Our Untold Stories
There is no greater agony than bearing an untold story inside you.
We all know the incredibly heavy weight of bearing an untold secret. There is nothing so heavy as having something significant to share, to get off our chest, and being unable to share it, often because we think that it will be poorly received. But we also know how incredibly freeing it can be when we do.
On last night’s episode of The Office, one of the main characters, Pam, had lice. She got it from her daughter who got it in daycare. Embarrassed, she kept it from everyone in the office. But when another character, Meredith, began to scratch and upon examination was discovered to have lice, everyone thought that she was the one who introduced the lice into the office. Much scorn was heaped upon Meredith, who was judged harshly because of her promiscuous lifestyle. But Pam, knowing that it was she who brought in the lice, struggled with the embarrassment of having to tell both Meredith and the rest of the staff that she was the one who did it. The longer she kept the secret and allowed the blame to go on Meredith the more guilty she felt and the worse the situation became. But in the end, Pam was outed when her mother called the office and was accidently put on speaker phone to report on how Pam’s daughter was doing.
Even though she knew that she had done wrong, making it worse by hiding it for so long, creating unfair disdain for Meredith, causing great inconvenience for all the others in the office who also got lice, Pam persisted in hiding her secret.
But she also felt relief once the secret got out.
And even though it brought her immediate scorn and shame from her co-workers, in the long run it ultimately enabled her and Meredith to talk and to deepen their relationship.
While this was presented humorously, on a fictional show, this story did highlight the dangers of keeping unnecessary secrets and showed the release that can happen when we allow something significant and necessary to be revealed, so that healing and help could come.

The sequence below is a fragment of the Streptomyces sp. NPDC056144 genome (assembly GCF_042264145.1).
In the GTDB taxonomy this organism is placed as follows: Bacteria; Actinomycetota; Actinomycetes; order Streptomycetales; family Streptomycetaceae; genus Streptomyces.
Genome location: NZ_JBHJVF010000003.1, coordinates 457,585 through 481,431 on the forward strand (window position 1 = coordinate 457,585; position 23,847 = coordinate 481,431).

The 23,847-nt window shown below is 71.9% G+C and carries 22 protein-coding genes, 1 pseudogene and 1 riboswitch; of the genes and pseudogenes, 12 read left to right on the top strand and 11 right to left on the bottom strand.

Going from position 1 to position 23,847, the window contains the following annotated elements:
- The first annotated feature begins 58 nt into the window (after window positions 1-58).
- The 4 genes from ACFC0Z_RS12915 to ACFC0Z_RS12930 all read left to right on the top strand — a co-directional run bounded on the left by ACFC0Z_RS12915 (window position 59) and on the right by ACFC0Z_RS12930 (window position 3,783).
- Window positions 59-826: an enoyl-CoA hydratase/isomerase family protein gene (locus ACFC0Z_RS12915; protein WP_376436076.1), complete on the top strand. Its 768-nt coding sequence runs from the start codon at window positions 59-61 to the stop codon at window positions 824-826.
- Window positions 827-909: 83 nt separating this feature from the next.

Last year, my (Tom’s) wife and I, took a trip to visit one of our friends who had just had her first child. Having no idea what it would really be like to actually have a baby in her house, our friend seemed absolutely overwhelmed. Her baby was colicky for the first two months of his life and he screamed incessantly. We got a stark look at what she was actually dealing with on our visit. He screamed all day long while we were there. She indicated that it was like this all the time. Knowing our friend’s heart, we knew that it wasn’t her temperament to scream and yell and use profanity. Yet we could see the utter relief and weight being lifted off her shoulders when she was able to share with us the extreme amount of anger and frustration she had for her child at times. And we saw even more relief in her when we shared about our own anger, frustration and use of profanity that from time to time we have used too.
Nothing makes us so lonely as our secrets.
Not only is it a heavy burden for us to carry an untold story or a fearsome secret, but it is incredibly, incredibly lonely. There is nothing worse than thinking to ourselves that we’re the only one who has thought something “bad”, done something “terrible”, had “embarrassing” experiences, said something “stupid”, or felt “irrationally scared”. But the fact is that so often when we are able to share something that we have held in and may have been ashamed of or embarrassed humiliated about, when we share it, we can learn that our feelings are much more universal that we could ever have imagined. The fact is, this life is not meant to be lived in isolation and loneliness. Our individual struggles are our communal struggles – we all get afraid, feel alone, have insecurities, make poor decisions, act in ways that are less than noble at times, and have less tidy lives than people would think. But that is our common humanness, our common story. And the more we can share in that commonness the more we are freed, healed and filled with hope.